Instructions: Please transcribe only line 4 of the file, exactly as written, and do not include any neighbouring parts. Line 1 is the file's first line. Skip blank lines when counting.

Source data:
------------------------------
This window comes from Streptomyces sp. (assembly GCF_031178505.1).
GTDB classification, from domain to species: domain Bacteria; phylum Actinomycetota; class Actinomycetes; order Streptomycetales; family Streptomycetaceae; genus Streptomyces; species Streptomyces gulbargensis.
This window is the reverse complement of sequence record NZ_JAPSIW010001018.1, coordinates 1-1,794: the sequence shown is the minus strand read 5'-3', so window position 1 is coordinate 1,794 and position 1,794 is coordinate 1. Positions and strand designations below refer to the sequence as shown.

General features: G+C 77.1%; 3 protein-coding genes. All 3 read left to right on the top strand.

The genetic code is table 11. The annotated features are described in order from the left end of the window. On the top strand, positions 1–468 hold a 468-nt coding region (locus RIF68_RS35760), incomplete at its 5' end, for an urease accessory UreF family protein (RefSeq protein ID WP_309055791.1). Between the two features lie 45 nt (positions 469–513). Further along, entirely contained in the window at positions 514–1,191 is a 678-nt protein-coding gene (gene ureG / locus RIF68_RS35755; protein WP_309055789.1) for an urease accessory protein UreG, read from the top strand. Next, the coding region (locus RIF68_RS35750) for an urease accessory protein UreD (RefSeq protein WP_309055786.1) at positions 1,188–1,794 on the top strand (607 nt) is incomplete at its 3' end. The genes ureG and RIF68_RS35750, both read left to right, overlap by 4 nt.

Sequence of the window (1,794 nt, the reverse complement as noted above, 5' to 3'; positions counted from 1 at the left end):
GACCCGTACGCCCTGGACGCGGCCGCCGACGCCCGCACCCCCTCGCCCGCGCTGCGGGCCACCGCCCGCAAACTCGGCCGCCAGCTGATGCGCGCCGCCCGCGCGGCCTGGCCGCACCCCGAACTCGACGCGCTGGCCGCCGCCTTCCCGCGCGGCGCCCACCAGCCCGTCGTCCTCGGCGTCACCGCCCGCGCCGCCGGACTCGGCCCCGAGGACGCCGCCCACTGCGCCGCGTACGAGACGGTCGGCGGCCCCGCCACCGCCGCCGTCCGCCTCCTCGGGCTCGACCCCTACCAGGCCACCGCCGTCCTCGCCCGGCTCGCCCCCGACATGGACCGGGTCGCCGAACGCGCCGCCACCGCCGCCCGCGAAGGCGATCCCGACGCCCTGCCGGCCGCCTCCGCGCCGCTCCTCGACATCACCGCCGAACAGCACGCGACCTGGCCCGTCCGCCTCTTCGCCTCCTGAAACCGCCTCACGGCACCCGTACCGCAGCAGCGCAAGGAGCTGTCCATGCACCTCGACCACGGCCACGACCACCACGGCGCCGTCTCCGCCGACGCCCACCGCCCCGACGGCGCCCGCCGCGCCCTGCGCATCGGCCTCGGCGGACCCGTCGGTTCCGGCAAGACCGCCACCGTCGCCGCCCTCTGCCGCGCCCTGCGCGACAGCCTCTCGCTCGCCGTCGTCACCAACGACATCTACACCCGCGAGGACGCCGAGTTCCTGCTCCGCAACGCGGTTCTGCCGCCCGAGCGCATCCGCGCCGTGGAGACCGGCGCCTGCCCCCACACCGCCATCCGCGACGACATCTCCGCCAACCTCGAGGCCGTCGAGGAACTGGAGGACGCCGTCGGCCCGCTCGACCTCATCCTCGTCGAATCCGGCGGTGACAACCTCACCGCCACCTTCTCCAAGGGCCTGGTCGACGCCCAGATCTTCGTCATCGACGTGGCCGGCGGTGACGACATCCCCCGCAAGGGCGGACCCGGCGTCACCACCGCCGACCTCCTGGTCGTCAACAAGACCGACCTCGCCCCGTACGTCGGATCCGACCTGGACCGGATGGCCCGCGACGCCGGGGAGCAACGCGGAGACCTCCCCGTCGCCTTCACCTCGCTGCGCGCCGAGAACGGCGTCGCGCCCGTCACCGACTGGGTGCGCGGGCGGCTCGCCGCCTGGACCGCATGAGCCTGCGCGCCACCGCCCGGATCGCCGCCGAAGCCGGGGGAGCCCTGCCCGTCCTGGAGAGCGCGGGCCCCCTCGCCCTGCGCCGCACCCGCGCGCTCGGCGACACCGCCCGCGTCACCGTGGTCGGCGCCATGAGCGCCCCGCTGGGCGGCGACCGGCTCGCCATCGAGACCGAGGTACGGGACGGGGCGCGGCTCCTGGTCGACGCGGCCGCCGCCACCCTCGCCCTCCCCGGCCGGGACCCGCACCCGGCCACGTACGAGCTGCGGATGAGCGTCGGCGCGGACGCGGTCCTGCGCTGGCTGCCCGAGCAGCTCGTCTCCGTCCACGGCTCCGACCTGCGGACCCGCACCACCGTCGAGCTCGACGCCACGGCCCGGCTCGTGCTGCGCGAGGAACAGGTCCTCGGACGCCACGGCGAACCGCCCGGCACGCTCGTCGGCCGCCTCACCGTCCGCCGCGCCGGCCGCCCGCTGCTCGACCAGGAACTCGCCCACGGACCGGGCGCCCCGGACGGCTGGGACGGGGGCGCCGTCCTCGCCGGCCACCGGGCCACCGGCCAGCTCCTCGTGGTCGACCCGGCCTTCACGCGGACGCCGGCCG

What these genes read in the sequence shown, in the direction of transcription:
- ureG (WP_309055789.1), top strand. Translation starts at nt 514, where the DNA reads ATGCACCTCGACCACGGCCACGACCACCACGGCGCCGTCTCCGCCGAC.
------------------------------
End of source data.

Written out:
General features: G+C 77.1%; 3 protein-coding genes. All 3 read left to right on the top strand.